Plans include adding storm drains and improving existing storm drains that project managers have said are outdated and not up to the city’s capacity standards. The increased drainage will lead to a detention pond the Watershed Department plans to construct behind the post office at Jollyville Road, project managers said. Runoff will also be directed beyond the detention pond to Walnut Creek watershed, the plan states.
Acquiring land for the detention pond will require approval from the federal government because the land belongs to the US. Postal Service.
“That will require working with the federal government, which takes a little longer than usual because it takes some extra steps,” Project Supervisor Reem Zoun said.
The project is funded by the city’s Drainage Utility Fund and considered a “high-priority” area of localized flooding, Zoon said. The project may also receive funding from a potential 2018 bond, however, it can be completed using solely drainage utility funding, if necessary.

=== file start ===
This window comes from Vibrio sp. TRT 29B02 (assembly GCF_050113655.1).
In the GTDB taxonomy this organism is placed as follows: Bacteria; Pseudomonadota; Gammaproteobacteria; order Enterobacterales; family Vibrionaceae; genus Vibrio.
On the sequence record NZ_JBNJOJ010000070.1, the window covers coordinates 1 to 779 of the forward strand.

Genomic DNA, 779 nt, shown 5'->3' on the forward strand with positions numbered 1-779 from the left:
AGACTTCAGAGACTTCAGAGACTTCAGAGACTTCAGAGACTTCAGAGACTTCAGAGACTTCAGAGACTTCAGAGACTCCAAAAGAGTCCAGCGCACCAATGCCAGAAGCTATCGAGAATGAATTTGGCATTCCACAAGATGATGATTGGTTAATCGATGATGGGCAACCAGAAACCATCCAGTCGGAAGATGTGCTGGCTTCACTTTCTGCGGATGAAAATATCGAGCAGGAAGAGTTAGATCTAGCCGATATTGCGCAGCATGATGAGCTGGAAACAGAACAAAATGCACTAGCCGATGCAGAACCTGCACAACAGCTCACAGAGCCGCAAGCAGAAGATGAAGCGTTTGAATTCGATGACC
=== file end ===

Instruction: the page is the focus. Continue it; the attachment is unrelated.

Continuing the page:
Some attendees of the meeting raised concerns over the project’s ability to keep up with increased density limits proposed for the area in the third draft of CodeNEXT, the city’s land development code.
Zoon said the city’s existing land development code requires that new commercial and multifamily developments must not increase the “peak flow” of water created by the existing infrastructure on the property. The proposed draft of CodeNEXT requires even further flood mitigation efforts and requires that redeveloped land only create as much runoff as it would as an undeveloped site, meaning many sites would require detention ponds.
“CodeNEXT requires that you're going to not only not increase the peak flow off your site but you're going to have to go back to undeveloped condition,” Zoun said.
The project now enters the design and permitting phase, which project managers expect to last until 2021 after which construction will begin.
For more information, visit the project website.